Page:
Distinguish between Equity share Finance and Debenture Finance.
Equity shares and debentures are the two most common types of securities issued by a company for raising long-term funds. The issue of shares and debentures are almost governed by the same rules and legal formalities. However, both differ from each other in respect of the following points.
I. Status: A shareholder or member is a partly owner of the company whereas a debenture holder is only a creditor. Thus share is a ownership security as against debenture which credit-worthy security.
II. Yield: A debenture holder gets interest at a fixed rate irrespective of the profits earned by the company. Payment of debenture interest must be paid even if company has earned no profit or it goes into loss. On the other hand, shareholders are paid dividend on shares held by them and not at a fixed rate. Shareholders don’t receive any dividend unless company makes a profit. Even when the company makes a profit, the payment makes a profit. Even when the company makes a profit, the payment of dividend normally depends on the discretion of Board of Directors. In case of debentures, directors have no option but only to pay interest.
III. Voting Rights: A shareholder being owner of the company has voting right and can interface in the management and control of the business. A debenture holder, however, has no voting right in the company.
IV. Terms of Repayment: The amount of debentures must be repaid in accordance with the terms of issue. But shares, except redeemable preference shares, cannot be redeemed before the liquidation of the company.
V. Order repayment: On winding up of the company, debentures are repaid first before any payment is made to either preference or equity shareholders. Shareholders are the last claimants for the refund of capital.
VI. Conditions of Issue: Debentures may be issued either at par or at a premium or at discount, but there are restrictions on issue of shares at a discount. Such restrictions are given u/s 79 of the Companies Act.
VII. Charge on Profits: Interest on debentures is a charge on profits and is to be paid where or not the company has made a profit. Dividend on shares, however, is not a charge on profits. Dividend is paid only when company makes a profit.
VIII. Tax Provisions: From tax point of view, interest on debentures is deductible expenditure and, therefore, debentures certainly have tax advantage over shares. Dividend on shares is not deductible while arriving at the total income of the company.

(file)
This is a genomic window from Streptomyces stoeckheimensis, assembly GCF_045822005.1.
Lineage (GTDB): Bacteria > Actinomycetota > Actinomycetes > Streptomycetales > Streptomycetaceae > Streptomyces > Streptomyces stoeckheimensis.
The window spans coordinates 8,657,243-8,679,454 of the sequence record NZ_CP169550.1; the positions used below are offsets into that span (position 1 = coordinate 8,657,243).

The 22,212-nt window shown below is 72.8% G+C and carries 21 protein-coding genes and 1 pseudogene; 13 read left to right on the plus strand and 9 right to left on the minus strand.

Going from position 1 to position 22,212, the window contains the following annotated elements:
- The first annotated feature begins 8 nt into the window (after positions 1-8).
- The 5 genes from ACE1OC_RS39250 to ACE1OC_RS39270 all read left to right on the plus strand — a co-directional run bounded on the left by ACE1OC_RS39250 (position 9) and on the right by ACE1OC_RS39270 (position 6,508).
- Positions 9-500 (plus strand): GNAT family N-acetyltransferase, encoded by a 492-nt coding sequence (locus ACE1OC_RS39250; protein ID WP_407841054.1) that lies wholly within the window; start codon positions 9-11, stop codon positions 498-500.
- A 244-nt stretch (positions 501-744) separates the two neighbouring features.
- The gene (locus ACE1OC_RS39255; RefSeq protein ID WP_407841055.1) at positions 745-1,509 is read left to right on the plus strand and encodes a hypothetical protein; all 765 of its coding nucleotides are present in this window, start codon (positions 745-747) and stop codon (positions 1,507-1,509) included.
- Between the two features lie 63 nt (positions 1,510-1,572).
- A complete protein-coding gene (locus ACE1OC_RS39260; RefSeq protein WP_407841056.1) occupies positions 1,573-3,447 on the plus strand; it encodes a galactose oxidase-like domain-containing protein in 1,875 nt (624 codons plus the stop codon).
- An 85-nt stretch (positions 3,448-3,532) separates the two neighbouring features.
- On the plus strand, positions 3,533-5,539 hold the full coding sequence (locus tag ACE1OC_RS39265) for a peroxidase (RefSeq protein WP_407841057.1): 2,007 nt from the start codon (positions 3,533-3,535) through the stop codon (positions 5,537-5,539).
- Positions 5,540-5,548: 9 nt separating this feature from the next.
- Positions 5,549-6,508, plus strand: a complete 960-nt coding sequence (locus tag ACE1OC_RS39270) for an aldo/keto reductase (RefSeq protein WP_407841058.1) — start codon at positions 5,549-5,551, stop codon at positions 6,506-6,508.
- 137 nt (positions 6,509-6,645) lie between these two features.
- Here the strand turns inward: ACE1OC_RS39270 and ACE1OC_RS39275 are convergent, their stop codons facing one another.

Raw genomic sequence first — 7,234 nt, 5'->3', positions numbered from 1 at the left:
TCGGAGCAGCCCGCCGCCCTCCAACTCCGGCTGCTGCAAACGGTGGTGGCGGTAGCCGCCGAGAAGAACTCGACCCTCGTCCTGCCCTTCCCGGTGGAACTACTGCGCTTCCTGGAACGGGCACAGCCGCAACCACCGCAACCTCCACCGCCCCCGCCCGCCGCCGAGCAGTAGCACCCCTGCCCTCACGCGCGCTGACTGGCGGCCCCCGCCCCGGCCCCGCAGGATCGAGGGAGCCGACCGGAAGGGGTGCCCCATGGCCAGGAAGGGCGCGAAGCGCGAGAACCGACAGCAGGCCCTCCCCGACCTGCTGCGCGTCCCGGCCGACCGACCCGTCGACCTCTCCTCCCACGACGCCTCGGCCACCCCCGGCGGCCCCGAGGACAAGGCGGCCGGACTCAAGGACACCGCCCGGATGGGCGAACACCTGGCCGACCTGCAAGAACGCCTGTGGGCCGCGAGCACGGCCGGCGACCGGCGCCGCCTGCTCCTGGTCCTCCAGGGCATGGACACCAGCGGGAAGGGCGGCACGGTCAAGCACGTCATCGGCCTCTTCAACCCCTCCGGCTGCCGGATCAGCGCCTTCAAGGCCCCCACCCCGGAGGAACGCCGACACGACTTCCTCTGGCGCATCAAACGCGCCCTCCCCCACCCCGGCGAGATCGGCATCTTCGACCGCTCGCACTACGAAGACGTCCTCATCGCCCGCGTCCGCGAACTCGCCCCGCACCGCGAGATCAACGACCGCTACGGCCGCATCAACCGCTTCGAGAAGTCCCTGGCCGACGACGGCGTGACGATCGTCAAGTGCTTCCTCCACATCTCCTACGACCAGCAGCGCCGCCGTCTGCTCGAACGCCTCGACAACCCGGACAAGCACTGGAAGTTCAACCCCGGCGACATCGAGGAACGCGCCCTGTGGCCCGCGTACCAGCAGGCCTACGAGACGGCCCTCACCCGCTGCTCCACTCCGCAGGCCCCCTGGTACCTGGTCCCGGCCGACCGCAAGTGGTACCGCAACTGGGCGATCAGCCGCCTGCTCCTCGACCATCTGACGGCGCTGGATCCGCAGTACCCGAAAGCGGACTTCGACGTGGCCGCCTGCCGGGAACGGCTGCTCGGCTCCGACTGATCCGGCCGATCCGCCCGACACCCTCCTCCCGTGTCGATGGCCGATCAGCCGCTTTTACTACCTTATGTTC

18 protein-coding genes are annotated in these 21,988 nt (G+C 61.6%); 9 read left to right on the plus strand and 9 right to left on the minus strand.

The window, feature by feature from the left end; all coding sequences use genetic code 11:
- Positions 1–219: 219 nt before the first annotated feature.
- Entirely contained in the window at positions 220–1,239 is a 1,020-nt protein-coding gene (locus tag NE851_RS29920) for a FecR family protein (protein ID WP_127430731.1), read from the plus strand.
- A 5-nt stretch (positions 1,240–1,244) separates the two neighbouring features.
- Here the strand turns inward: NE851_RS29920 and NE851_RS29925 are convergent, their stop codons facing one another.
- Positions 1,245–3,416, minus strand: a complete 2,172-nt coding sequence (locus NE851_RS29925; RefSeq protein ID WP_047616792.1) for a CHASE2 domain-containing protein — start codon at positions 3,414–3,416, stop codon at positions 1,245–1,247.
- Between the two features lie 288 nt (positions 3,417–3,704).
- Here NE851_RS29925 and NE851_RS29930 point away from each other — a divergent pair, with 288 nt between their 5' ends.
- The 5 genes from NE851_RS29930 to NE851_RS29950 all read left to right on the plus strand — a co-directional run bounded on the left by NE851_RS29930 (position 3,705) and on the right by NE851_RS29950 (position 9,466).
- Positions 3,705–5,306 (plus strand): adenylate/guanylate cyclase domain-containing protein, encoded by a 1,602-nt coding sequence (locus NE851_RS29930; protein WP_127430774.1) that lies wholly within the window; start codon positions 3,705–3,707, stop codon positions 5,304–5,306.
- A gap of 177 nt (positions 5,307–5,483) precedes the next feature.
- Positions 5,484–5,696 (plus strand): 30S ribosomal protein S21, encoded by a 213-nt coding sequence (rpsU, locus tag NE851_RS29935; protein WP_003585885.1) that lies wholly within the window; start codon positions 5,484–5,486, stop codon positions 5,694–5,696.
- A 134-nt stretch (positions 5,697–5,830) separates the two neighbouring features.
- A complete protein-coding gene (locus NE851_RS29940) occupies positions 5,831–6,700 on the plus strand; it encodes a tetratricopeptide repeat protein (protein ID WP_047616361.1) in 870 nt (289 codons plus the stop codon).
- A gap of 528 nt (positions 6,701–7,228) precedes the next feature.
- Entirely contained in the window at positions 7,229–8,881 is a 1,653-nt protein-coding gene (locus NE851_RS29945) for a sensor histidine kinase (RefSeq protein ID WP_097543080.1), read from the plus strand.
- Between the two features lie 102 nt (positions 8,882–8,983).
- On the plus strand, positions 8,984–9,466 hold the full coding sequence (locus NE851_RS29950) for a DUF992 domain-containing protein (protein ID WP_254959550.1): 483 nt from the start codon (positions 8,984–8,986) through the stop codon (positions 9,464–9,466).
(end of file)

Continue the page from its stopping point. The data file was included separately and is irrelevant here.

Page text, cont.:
While taking decisions for raising of long term fund, a company has to decide which security-debentures or shares, the company should issue. Equity shares enjoy some advantages over debentures. (i) They are cheapest and easiest way of providing risk capital. There is no commitment regarding payment of dividend. But interest on debenture is to be paid whether there are profits or not. (ii) They grow with the growth of the company. Their real worth is in most of the cases, more than their face value. (iii) They are ideal investment for advantureous and spirited investors, debentures are good for those who like fixed income. (iv) Control over a company is exercised only through equity shares. Debentures holders have no voice in the management of the company. However, debentures too have their distinctive edge over the issue of equity shares – (i) The investment in debentures is safe. In economic depression, the value of their investment does not decline much. (ii) The return is fixed and certain. There is no fluctuation in return. They will get the interest even if there is no profit. (iii) Company of good repute can issue debentures and trade on equity. (iv) Moreover, the issue of debentures has tax advantage, as the interest to be paid on debentures is a charge on profits and it reduces the taxable income of the company.
Thus, a company should prefer issue of shares to debentures in the following circumstances:
I. In case of a manufacturing company, equity shares should be issued in the beginning. However, every company has to issue equity share capital in the beginning. It should avoid issue of debentures at the time of commencement of business.
II. When fresh capital is required to be raised by an existing company whose previous whose previous earnings have been unstable, only equity shares should be issued.
A company should prefer debentures to equity issue in the following circumstances:
I. When sales and earnings are relatively small.
II. When marginal cost of debt is less than the cost of equity or so long as it lowers the cost of capital or, in other words, when trading on equity is advantageous.
III. When a general price level price level is expected to be high.
IV. When the existing debt-equity ratio is low.
V. When retention of existing control pattern is the most important consideration in rising finances because debentures carry no voting rights.
VI. When it does not affect the cash flow situation of the company adversely.
While deciding upon the use of debt vs. equity financing the management should bear the above points in mind. But, however, there may be several other considerations to be considered (see factors affecting capital structure in previous chapter) depending upon the nature of the business and the severity of the situation.